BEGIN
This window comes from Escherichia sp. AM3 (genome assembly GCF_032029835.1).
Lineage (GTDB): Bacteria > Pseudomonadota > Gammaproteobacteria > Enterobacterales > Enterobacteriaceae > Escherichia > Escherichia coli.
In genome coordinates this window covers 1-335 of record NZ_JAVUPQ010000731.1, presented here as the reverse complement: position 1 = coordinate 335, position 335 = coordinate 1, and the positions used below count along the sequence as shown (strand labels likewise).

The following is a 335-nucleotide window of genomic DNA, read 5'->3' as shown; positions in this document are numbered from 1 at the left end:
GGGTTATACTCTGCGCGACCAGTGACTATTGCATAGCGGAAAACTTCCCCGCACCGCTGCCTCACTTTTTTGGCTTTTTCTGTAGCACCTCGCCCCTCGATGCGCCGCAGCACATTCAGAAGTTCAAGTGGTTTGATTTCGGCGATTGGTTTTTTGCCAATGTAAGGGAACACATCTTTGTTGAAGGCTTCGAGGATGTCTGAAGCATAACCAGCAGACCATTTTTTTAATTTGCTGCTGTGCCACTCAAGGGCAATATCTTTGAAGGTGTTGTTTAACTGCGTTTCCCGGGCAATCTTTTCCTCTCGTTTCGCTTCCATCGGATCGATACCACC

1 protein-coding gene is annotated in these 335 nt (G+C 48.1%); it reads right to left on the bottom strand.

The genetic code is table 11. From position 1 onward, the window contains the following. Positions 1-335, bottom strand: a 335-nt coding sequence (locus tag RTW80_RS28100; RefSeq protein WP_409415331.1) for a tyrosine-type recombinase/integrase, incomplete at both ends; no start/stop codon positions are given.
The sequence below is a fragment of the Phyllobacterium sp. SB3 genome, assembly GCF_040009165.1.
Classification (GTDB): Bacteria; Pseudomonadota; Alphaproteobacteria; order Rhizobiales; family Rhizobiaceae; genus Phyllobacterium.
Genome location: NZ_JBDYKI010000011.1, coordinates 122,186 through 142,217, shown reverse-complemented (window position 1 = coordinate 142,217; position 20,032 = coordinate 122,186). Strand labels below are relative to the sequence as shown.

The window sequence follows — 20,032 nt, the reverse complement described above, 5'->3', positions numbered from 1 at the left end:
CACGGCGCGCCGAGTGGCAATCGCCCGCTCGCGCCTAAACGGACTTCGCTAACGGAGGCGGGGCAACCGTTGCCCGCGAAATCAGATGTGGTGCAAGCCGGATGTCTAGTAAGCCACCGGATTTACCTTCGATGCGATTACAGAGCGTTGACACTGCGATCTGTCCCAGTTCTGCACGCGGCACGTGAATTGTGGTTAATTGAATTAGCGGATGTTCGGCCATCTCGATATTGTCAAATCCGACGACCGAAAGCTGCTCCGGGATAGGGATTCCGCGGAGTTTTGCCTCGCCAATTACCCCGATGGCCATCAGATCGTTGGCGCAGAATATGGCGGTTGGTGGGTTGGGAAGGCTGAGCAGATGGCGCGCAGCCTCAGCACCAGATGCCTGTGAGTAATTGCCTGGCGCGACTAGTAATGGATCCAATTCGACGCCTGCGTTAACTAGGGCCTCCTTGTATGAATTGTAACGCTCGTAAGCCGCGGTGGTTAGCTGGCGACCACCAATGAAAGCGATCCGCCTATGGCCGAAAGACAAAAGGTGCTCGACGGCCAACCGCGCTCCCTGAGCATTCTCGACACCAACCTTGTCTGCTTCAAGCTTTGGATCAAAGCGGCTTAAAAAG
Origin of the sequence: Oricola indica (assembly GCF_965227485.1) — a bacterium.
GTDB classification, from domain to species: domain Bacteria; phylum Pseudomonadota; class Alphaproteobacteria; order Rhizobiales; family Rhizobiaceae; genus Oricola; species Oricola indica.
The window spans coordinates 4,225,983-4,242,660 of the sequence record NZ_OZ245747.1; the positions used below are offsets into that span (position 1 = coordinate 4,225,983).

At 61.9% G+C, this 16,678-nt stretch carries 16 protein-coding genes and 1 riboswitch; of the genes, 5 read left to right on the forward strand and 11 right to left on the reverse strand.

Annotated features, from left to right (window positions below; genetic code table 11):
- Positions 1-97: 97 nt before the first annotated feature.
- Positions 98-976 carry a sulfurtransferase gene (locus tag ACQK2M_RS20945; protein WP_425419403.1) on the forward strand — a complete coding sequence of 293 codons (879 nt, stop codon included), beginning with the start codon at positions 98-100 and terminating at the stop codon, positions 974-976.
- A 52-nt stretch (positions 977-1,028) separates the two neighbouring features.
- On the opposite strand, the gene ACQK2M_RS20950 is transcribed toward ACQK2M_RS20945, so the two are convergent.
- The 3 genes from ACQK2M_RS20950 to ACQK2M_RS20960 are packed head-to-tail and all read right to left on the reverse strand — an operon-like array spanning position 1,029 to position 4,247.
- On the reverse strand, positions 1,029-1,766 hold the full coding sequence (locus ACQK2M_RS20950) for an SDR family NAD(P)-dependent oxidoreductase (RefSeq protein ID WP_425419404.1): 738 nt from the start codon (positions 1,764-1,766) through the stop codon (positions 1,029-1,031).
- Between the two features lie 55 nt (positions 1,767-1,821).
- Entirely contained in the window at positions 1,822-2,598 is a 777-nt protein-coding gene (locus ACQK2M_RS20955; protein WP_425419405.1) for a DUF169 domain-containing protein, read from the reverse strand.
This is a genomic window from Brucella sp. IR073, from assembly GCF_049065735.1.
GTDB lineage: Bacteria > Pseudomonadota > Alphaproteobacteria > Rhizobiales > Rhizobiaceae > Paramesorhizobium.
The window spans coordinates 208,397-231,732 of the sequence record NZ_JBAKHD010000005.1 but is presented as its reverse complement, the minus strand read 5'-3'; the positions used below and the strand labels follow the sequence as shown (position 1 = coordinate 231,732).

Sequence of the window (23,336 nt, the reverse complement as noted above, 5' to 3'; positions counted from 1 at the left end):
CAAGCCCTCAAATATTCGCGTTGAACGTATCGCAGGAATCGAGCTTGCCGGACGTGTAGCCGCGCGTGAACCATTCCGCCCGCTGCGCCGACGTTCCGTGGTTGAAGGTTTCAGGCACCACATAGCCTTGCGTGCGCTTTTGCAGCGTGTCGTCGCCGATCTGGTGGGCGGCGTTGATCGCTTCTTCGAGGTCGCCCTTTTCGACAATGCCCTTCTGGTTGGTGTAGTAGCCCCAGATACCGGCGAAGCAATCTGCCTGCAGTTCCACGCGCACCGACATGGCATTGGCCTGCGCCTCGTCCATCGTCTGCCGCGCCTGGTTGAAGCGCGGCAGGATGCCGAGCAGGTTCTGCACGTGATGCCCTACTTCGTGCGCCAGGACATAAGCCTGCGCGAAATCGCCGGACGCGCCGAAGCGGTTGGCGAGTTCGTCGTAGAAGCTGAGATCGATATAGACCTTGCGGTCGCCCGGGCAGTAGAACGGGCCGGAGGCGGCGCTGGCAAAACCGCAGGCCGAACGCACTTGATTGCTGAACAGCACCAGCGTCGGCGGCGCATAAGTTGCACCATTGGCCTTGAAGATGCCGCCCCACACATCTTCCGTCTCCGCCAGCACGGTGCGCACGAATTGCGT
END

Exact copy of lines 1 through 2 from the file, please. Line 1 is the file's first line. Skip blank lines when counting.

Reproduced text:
This window comes from Escherichia sp. AM3 (genome assembly GCF_032029835.1).
Lineage (GTDB): Bacteria > Pseudomonadota > Gammaproteobacteria > Enterobacterales > Enterobacteriaceae > Escherichia > Escherichia coli.